Pro-Democracy Activists Demand Right to Nominate Candidates for Chief Executive
HONG KONG — WSJ‘s Chester Yung reports: China’s top legislative body in Beijing is expected to announce a decision Aug. 31 on the issue of how Hong Kong’s leader is elected, according to people familiar with the matter.
[Also see – Pundit Planet welcomes new Deputy Bureau Chief & Asia Photo Editor-At-Large, Hong Kong Fong’s Deb Fong]
Beijing has said elections for the city’s leader will begin in 2017, but at issue is whether Beijing will let Hong Kong residents directly nominate candidates for the chief executive post or whether only pre-approved candidates will be allowed to run.
The Standing Committee of the National People’s Congress, China’s top legislative body, will convene Aug. 25-31 in Beijing, and will discuss proposed reforms for electing Hong Kong’s top leader.
“Occupy Central, a pro-democratic activist group, has threatened to mobilize 10,000 protesters in mass civil disobedience if Beijing takes a hard line on the city’s election reforms.”
Two people familiar with the matter said a news conference would be held in Beijing on Aug. 31 to announce the results of the meeting. They said another news conference would be held in Hong Kong.
[From our July 1 2014 Edition: Hong Kong’s Occupy Central ‘Referendum’ Explained]
[Exclusive report – Underneath the “Hong Kong Miracle”]
So far, rhetoric from officials in both Beijing and Hong Kong suggests that Beijing will reject outright activists’ demands that the public be allowed to directly nominate candidates for chief executive. Read the rest of this entry »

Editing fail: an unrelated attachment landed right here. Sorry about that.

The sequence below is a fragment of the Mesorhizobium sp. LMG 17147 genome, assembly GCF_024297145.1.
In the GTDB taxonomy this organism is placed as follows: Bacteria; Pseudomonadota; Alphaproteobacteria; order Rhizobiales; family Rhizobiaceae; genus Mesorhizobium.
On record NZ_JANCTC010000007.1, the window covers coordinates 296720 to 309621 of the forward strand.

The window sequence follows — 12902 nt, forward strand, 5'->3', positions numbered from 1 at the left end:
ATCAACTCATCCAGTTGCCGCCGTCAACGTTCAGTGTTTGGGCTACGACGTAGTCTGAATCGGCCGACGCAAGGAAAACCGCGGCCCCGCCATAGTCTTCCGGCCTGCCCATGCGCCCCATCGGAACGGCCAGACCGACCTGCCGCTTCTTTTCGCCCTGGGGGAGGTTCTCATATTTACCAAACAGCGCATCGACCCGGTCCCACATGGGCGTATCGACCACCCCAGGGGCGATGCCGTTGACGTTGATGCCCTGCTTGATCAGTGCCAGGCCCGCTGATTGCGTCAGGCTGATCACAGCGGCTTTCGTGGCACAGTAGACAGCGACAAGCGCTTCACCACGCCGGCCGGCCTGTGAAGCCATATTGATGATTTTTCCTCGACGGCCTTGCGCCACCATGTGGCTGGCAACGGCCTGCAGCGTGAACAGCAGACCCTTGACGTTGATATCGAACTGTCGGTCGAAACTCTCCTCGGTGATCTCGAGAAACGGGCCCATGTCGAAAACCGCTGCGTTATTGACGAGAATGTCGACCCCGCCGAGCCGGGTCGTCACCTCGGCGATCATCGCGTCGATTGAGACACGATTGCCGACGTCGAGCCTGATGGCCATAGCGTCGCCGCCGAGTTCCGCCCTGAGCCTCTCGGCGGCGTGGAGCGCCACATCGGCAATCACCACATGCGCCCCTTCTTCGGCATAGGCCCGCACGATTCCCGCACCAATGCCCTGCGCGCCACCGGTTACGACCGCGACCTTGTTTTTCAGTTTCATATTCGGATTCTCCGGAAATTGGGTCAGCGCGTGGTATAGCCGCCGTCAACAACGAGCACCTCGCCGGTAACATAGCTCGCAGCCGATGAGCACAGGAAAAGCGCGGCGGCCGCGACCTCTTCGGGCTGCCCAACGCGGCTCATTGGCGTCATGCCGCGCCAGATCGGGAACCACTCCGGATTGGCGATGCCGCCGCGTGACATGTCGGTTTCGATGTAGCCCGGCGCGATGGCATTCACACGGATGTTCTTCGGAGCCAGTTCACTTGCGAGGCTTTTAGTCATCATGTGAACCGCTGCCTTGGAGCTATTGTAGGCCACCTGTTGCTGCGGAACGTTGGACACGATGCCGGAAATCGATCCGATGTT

Public discontent in Hong Kong is at its highest for years
AFP reports: Thousands are expected to take part in a major pro-government rally in Hong Kong Sunday to counter a civil disobedience campaign that has pledged to paralyse the city in a push for electoral reform.
Public discontent in Hong Kong is at its highest for years, with concern over perceived interference from Beijing and growing divisions over how its leader should be chosen in 2017 under political reforms.
“We want to let the world know that we want peace, we want democracy, but please, do not threaten us, do not try to turn this place into a place of violence.”
— Alliance co-founder Robert Chow
Pro-democracy campaigners from the Occupy Central group have pledged to mobilise protesters to take over some of the busiest thoroughfares of the financial hub if public nomination of candidates is ruled out by the authorities.
FLASHBACK 2012: SCMP’s Benjamin Garvey, who more or less live-tweeted the proceedings, tweeted this photo and message: “Cameraman was hit from behind, other cameramen lept to his defence, grabbed attacker, held him until police came.”
But the movement has been heavily criticised by Beijing and city officials as being illegal, radical and violent.
[Also see – Hong Kong Asks Beijing for Greater Democracy]
Organisers of Sunday’s rally, the Alliance for Peace and Democracy, say the silent majority of the city’s seven million residents do not support the Occupy movement.
“We want to let the world know that we want peace, we want democracy, but please, do not threaten us, do not try to turn this place into a place of violence,” alliance co-founder Robert Chow told AFP.
More than 120,000 people have signed up for the rally, which started shortly after 1:30 pm (0530 GMT), but the turnout could reach up to 200,000, the alliance said. Read the rest of this entry »